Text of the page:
Exploring salutogenic mechanisms of an outdoor experiential learning programme on youth care farms in the Netherlands

untapped potential?

Ester Schreuder, Mandy Rijnders, Lenneke Vaandrager*, Jan Hassink, Marie-José Enders-Slegers, Lynne Kennedy

*Corresponding author for this work

Research output: Contribution to journalArticleAcademicpeer-review

Abstract

This study explored how (learning) experiences offered through outdoor experiential programmes, particularly the youth care farm approach, may (or may not) enhance young peoples' ability to recognise and then utilise available resources for personal growth, protection and health promotion. A total of 11 youngsters were asked to look back on their half-year stay on a care farm in the Netherlands, by using semi-structured interviews to elicit their experiences from a salutogenic perspective. Analysis revealed that several resources (and the interaction of these resources) on the youth care farm worked well for the youngsters; contributed to their personal development and to their sense of coherence: the feeling that the world is or can be meaningful, comprehensible and manageable, associated with positive outcome in endeavours linked to improving health and well-being. In general, the attitude of the farmer, working with animals, the informal atmosphere and being temporarily cut-off from the former environment were elements most positively highlighted by the youngsters. The farm environment was mentioned as calming, however, as structuring as well. The strength of the programme as an experiential learning opportunity appears to be the diversity and richness of resources (and stressors!) available to the participants. This creates various opportunities for learning: making sense, interpreting and giving meaning to resources and stressors. Further research into the impact of this kind of programmes, compared to more 'traditional' programmes, especially on the ability of youngsters to use resources to finish school, find employment and develop better relationships with their parents is recommended.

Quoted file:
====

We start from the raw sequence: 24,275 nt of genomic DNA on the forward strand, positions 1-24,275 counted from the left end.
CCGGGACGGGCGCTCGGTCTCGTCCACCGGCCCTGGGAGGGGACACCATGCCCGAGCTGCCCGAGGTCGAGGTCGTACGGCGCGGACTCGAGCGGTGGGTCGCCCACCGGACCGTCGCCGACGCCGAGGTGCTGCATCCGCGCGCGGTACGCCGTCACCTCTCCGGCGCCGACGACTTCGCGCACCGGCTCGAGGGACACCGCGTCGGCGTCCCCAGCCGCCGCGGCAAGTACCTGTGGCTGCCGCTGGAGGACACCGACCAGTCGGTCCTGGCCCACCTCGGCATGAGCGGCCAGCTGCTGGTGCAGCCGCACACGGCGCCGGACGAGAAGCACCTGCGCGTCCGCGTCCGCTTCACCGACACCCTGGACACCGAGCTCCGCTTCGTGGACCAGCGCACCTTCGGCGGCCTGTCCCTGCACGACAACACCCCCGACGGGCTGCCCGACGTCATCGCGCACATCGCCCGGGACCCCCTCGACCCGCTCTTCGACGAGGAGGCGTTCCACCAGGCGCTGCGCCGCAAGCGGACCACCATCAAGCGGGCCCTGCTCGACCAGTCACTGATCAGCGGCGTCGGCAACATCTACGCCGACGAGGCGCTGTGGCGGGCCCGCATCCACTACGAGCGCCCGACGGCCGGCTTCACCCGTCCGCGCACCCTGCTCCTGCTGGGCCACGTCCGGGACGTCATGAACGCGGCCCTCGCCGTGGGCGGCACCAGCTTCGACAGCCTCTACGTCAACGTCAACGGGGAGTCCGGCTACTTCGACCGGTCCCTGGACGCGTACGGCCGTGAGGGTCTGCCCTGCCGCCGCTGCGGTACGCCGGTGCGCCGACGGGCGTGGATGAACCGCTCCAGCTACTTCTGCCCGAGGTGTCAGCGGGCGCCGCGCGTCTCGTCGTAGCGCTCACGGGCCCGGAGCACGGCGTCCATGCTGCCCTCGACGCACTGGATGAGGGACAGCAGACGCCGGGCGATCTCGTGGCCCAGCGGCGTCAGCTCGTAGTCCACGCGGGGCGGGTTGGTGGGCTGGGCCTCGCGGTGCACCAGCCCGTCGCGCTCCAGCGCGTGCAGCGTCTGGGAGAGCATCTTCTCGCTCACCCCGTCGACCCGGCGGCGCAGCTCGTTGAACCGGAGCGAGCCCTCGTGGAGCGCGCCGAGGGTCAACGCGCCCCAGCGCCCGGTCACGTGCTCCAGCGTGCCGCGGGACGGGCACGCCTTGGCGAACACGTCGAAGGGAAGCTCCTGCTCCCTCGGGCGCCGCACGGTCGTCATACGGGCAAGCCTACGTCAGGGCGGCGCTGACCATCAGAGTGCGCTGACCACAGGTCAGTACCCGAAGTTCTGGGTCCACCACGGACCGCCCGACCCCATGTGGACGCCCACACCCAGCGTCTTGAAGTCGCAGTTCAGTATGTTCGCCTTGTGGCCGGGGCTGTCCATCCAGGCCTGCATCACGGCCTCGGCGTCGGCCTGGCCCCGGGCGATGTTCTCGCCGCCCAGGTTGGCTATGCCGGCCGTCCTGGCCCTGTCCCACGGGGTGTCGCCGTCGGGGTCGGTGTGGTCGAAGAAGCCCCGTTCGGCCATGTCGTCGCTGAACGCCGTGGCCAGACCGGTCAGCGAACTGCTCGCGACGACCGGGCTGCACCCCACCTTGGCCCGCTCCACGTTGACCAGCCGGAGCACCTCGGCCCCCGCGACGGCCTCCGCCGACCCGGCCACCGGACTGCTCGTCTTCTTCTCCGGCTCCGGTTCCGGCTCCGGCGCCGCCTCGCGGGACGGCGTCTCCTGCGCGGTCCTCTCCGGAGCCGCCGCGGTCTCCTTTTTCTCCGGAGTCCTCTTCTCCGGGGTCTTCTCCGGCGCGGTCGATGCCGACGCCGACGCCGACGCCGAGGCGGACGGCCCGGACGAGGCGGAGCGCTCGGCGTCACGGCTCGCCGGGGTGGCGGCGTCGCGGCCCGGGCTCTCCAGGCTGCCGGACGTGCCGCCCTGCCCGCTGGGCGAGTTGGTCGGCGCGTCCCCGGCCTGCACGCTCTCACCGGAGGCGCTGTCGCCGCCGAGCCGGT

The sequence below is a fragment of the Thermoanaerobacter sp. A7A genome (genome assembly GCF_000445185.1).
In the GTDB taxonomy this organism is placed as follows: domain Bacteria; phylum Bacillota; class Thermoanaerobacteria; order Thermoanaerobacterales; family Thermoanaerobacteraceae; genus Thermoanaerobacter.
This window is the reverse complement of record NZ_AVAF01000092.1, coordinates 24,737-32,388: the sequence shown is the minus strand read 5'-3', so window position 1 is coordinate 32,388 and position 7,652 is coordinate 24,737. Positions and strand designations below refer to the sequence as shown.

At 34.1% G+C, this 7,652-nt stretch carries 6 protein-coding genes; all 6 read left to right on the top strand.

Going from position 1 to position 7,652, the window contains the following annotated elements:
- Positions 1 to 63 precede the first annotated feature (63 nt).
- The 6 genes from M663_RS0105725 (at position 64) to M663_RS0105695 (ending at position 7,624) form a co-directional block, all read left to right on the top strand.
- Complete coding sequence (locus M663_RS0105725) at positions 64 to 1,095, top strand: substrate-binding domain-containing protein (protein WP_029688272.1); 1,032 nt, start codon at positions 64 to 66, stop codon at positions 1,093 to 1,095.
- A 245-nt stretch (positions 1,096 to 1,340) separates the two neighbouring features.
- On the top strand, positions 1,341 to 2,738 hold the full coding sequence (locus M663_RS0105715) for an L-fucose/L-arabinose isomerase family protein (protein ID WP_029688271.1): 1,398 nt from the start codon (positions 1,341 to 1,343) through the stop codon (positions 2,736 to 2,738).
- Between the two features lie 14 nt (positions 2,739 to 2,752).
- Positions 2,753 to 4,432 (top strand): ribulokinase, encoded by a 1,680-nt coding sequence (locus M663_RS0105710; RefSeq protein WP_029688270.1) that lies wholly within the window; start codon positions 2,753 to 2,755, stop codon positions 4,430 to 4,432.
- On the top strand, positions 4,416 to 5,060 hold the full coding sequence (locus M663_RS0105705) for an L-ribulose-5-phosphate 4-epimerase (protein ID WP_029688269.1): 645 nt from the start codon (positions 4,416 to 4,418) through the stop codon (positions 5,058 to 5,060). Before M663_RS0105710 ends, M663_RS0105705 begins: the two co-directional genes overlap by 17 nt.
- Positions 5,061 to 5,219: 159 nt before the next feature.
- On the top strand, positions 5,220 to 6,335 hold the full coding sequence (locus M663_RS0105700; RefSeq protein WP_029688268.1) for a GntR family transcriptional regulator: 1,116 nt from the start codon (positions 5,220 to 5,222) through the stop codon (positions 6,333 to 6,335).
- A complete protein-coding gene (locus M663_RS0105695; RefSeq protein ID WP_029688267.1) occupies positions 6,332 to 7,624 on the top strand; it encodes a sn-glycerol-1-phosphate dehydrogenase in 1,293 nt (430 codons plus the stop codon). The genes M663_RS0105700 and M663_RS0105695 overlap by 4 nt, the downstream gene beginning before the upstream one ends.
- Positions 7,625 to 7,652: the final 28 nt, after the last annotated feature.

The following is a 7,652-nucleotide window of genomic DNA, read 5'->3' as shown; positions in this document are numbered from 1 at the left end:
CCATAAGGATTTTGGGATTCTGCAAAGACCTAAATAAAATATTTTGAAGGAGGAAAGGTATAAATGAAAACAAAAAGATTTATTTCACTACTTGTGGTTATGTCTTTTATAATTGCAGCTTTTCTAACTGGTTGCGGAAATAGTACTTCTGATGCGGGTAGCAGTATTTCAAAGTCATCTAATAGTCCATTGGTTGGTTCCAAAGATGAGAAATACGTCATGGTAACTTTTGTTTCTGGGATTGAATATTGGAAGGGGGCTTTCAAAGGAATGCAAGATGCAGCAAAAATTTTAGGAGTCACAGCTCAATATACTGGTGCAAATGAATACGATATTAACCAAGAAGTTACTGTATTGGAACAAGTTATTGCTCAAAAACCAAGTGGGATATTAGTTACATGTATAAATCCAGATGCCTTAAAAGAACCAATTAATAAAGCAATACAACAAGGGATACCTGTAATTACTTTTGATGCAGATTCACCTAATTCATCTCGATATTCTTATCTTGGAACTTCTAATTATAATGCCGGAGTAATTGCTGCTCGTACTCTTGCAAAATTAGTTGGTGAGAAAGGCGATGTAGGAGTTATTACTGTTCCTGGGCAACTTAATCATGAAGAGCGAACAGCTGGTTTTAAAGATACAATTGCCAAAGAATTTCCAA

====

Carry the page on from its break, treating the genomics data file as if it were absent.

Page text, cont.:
Original languageEnglish
Pages (from-to)139-152
Number of pages14
JournalInternational Journal of Adolescence and Youth
Volume19
Issue number2
Early online date14 Apr 2014
DOIs
Publication statusPublished - Jun 2014

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Problem-Based Learning
Netherlands
farm
Aptitude
resources
learning
Learning
Sense of Coherence
Health Promotion
Atmosphere
Emotions
Parents
ability
Interviews
health promotion
Farms
Health
experience
parents
farmer

Keywords

  • outdoor experiential learning
  • salutogenesis
  • care farms
  • behavioural problems

Cite this

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title = "Exploring salutogenic mechanisms of an outdoor experiential learning programme on youth care farms in the Netherlands: untapped potential?",